As seen on A&E’s hit TV show Flipping Vegas, Gady Medrano is no stranger to the challenges of the ever-changing real estate market. With more than a decade of real estate experience with both residential and commercial properties, Gady truly has seen it all. Our local realty reality celebrity explains some hot topics of interest for the Las Vegas real estate market.
Several loan programs today are making it less expensive to buy a home than paying the move-in costs for a rental. Rentals require first month’s rent, sometimes last month’s rent, pet and cleaning deposit, along with the standard security deposit. In some cases rent can also be more expensive monthly compared to a mortgage for an equivalent sized home. For several years, FHA has required a 3.5% down payment to purchase a home. Today, there are new FHA programs that only require a 0.5% down payment or less to purchase a home. For example, a buyer can purchase a home for a price of $200,000 and have only a $1,000 down payment. Also, stated income loans are now available which provide alternatives for self-employed buyers looking to purchase a property, however, these types of loans require a higher down payment.
This is known to be the number one rule in real estate. It is repeated three times to emphasize its importance and has been said to be the mantra of real estate professionals. Despite the repetition, this fundamental rule frequently gets overlooked by many buyers. It is important to remember the golden rule because location is permanent. You can change the cosmetics or even the full structure of a home, but you can’t change the location. From an investment standpoint, buying the best house on a bad block is not the way to go. The value will not increase as rapidly as it does in other areas, nor will the interest of potential buyers. When the time comes, selling the home might prove to be a challenge.
At the start of 2013, new laws affected the housing market which caused a lack of inventory. The shortage of homes available for sale created an increase in prices with bidding wars across the valley. The state of the market was a cause of concern for most. Soaring increase in price can potentially be problematic because it is typically not stainable. During the second half of 2013 more houses started coming on the market, which helped to balance the level of supply and demand. Now inventory levels have been slowly increasing. There are roughly 7,900 single family homes on the market, which is more than double the inventory than at the beginning of 2013, where only 3,400 homes were available. This has now increased the average time a listing is on the market to 60 days. However, homes remain affordable as the medium price for a single family home is $185,000.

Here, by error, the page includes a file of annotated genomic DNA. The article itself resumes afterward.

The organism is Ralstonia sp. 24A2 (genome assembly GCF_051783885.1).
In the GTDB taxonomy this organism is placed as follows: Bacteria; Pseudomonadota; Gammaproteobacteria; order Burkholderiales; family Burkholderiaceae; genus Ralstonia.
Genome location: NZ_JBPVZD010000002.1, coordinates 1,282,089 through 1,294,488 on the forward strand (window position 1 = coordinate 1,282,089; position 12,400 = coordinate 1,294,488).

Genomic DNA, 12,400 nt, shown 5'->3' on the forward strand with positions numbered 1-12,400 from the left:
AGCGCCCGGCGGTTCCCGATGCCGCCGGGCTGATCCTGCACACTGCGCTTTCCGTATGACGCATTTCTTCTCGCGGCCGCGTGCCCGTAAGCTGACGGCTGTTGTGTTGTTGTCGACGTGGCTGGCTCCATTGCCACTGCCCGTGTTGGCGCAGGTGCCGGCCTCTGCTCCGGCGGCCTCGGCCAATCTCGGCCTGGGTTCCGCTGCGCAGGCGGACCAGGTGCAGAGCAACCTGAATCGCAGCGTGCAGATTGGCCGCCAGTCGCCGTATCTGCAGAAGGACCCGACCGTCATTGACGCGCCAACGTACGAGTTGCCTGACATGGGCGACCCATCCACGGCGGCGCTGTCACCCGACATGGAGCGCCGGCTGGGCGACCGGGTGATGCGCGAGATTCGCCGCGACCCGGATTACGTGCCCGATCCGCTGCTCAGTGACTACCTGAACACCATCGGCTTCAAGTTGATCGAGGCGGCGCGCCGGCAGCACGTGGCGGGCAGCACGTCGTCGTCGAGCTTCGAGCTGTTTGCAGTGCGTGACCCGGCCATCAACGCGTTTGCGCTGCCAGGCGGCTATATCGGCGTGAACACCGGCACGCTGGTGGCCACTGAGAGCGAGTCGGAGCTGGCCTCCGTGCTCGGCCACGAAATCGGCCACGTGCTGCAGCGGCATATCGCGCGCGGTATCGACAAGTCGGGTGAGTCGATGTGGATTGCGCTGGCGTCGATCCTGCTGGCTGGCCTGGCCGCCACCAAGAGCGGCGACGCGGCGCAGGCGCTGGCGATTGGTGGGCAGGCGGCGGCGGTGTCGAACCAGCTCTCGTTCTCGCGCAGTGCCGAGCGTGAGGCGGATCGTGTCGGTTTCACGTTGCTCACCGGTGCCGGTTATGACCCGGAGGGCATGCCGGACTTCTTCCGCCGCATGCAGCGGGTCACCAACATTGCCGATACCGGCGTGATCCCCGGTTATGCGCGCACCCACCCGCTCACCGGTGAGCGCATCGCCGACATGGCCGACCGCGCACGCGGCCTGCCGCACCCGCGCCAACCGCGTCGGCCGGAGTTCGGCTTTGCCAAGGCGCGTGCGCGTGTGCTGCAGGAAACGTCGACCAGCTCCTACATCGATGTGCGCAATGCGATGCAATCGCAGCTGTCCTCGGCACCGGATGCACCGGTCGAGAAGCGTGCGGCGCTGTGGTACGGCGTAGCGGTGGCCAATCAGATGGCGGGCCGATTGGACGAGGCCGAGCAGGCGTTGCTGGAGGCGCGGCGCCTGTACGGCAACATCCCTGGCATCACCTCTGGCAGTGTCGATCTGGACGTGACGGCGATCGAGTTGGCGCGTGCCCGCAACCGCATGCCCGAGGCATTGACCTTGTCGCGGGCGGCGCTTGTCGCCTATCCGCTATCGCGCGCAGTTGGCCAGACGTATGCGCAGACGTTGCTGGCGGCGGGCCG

The increase of prices in 2013 has now allowed many homeowners to have equity in their homes, therefore, sellers are cashing in by selling investment properties or upgrading to a larger home to live in. Only a few years ago, short sales and foreclosures dominated the resale home market. Today, 76% of the homes on the resale market are “traditional” sales which gives buyers more options and flexibility rather than only dealing with a bank. The remainder of homes available are comprised of 15% short sales and 9% foreclosures.
Several new home communities have reduced their prices in the hopes of staying competitive with the resale market. Builders are offering major incentives to buyers in the form of upgrades and lender credits for closing costs. Real estate professionals typically navigate buyers through different new home options and communities along with showing resale homes. Resale homes dominate the market due to their low prices, however, new homes offer the unique appeal of building your home to your liking. Buyers and sellers should explore all available options with their real estate professional in order to make the best decision for them.
For more questions or real estate tips, you can contact Gady Medrano at 1-800-759-1348 and www.GadyRealEstate.com